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Name: Sam Light
Age: 20
Height: 5’10”
Weight: 170 lbs.
Years kiting:
Favorite Spots: Hayling Island, a few places in Hawaii, Brazil, Perth
Favorite Conditions: Flat water on the inside with kickers rolling through
Favorite Moves: Crow Mobe, Moby Dick, off-axis rotations
Sponsors: Naish International, O’Neill

One of Sam Light's hidden talents is that he can make a mean poached egg. Photo Toby Bromwich


Boards: 134 and 138 Naish Momentum
Bindings: Ronix Cells
Kites: Naish Torch
Lines: 20 and 24m
Harness: Naish Diamond


  • Popping off your toeside is hard, and like your first raley it takes time. Always remember to lock the bar in to your hip.
  • Don’t forget where you came from and always be nice to everyone! Don’t be a hater!
  • If there’s a camera out and you want to promote yourself make sure you are all over it like a rash and it will pay off. Make sure you’re always hustling.


Sam Light, originally from the south coast of England, is breaking out onto the international kiteboarding scene in a big way. Sam was the 2009 British Kiteboarding Champion and is currently traveling the world promoting Naish International and the sport of kiteboarding. Rumor has it that not only does Sam kill it on the water, but he’s also an English gentleman who can fix you up a proper cup of tea.

Tells us a little about Hayling Island. It sounds like a pretty unique place.
There’s no place like home! It’s not the kind of island where everyone has six toes; there is a bridge connecting it to the mainland, and it’s right near a big city so you get the best of both worlds. As far as the kiting goes it’s recognized as one of the best spots in the UK for its flat water. The local kite club has had to cap the membership because the beach just can’t hold many kiters and a ban would be devastating.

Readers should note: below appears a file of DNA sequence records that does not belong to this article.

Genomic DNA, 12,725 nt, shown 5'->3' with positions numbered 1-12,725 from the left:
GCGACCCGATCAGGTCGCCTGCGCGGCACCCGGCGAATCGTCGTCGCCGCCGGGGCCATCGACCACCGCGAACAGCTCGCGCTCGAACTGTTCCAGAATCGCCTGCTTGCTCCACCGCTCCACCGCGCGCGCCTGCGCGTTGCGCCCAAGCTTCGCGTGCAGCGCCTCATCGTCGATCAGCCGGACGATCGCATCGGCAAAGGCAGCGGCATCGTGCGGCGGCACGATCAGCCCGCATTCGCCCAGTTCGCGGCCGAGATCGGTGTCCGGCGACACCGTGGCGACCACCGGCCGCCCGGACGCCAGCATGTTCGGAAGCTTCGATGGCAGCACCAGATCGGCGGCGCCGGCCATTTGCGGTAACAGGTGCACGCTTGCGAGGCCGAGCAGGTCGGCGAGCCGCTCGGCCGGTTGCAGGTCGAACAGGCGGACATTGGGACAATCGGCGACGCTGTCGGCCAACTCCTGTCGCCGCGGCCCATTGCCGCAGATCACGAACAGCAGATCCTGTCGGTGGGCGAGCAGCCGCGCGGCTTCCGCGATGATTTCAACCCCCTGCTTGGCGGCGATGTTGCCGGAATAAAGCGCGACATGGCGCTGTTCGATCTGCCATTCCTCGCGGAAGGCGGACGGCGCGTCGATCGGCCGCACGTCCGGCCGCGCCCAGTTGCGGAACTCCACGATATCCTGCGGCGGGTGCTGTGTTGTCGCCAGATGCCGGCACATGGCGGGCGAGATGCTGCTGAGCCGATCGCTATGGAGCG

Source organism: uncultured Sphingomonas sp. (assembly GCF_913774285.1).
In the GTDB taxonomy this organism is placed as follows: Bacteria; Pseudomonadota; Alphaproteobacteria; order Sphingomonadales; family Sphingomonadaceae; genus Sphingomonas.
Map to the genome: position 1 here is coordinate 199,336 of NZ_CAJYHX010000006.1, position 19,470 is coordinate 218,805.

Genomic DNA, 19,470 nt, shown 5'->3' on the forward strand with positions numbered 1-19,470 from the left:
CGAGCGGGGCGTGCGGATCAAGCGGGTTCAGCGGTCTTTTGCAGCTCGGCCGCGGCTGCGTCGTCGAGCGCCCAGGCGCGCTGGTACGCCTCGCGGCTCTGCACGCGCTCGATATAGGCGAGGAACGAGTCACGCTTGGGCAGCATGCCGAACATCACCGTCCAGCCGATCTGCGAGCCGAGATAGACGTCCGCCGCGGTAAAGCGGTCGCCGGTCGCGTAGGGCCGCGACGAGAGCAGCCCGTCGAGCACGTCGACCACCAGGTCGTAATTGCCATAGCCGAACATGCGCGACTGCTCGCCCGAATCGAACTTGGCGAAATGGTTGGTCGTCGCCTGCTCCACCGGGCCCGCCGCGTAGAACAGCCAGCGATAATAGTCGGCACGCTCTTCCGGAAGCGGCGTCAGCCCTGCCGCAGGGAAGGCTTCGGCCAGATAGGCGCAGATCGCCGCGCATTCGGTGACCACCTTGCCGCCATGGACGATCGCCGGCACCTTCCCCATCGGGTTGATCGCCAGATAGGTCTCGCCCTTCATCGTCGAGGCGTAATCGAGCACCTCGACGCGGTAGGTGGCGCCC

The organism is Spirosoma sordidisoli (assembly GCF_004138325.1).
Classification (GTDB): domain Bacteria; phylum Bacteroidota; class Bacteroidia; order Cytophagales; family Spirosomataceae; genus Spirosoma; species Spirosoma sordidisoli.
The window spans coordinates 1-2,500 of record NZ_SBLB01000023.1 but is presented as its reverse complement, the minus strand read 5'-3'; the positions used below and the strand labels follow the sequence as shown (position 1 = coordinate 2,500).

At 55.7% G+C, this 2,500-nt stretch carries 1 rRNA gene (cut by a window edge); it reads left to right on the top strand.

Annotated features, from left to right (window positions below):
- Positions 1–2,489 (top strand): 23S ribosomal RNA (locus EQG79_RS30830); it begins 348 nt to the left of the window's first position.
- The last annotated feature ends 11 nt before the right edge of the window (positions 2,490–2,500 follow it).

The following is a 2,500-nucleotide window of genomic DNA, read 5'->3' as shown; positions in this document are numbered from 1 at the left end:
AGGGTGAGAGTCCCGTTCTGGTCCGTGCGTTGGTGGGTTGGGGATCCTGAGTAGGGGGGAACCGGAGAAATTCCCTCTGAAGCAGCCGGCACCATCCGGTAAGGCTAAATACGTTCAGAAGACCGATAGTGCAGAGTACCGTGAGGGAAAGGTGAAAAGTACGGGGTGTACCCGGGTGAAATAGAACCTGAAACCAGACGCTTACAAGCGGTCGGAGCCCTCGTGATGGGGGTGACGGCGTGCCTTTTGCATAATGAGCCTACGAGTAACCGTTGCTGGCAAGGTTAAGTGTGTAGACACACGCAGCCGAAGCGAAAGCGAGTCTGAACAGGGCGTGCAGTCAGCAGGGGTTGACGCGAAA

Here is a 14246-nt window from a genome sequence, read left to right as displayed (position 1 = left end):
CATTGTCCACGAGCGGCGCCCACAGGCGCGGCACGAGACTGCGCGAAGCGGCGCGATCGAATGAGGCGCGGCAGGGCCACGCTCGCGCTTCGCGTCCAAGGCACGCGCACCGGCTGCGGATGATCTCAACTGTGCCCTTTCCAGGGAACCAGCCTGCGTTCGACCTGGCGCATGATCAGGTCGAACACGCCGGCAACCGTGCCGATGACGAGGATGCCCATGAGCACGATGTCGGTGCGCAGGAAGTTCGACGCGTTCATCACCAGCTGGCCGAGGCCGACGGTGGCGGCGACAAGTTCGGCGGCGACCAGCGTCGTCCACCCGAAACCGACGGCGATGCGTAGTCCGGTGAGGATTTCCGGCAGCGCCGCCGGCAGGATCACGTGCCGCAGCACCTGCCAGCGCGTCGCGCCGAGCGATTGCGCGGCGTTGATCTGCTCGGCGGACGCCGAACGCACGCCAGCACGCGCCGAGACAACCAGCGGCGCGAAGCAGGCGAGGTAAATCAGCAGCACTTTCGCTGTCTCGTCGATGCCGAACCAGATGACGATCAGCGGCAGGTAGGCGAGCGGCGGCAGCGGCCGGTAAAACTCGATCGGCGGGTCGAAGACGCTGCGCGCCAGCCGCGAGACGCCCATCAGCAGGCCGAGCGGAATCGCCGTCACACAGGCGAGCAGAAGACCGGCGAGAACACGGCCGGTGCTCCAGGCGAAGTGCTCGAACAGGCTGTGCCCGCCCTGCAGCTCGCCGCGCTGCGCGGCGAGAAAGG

Have any other sports helped influence your kiteboarding?
For sure, especially wakeboarding. I did it a lot before I kited so I have always had my roots there. Wakeboarding videos get me motivated to transfer wakeboarding tricks to kiteboarding. I think there are so many tricks that kiters are missing out on.

Growing up around the water, how difficult was learning to kiteboard?
I think it was quite natural. I had the board skills down, so I just had to work the kite out. As soon as I had a kite I flew it at every opportunity, so I learned fairly quickly. We have a weather station near my beach, and its site has been my home page for years. When I only had a 7m I used to stare at it and click refresh until it said 15 knots.

What standout features do you most appreciate about your current gear?
I know I get paid to say I love all my gear, but I actually do! The Torch has changed considerably from last year; more bar pressure and a huge amount of pop make it pretty much perfect for what I love to do. I also have a secret prototype board that will be coming out in 2011 that I recon we’ve hit the jackpot with.

What do you do off the water to help you on the water?
I’m pretty lazy really! I would like to say I stretch twice a day and work out, but that’s kind of lame. I do keep fit playing squash, skateboarding, etc. I have learned quite a few tricks on the trampoline, especially off-axis rotations. Lately I have been getting into golf. It’s a cool sport, but frustrating. It’s also a great way to chill out in the sun with mates and a few beers!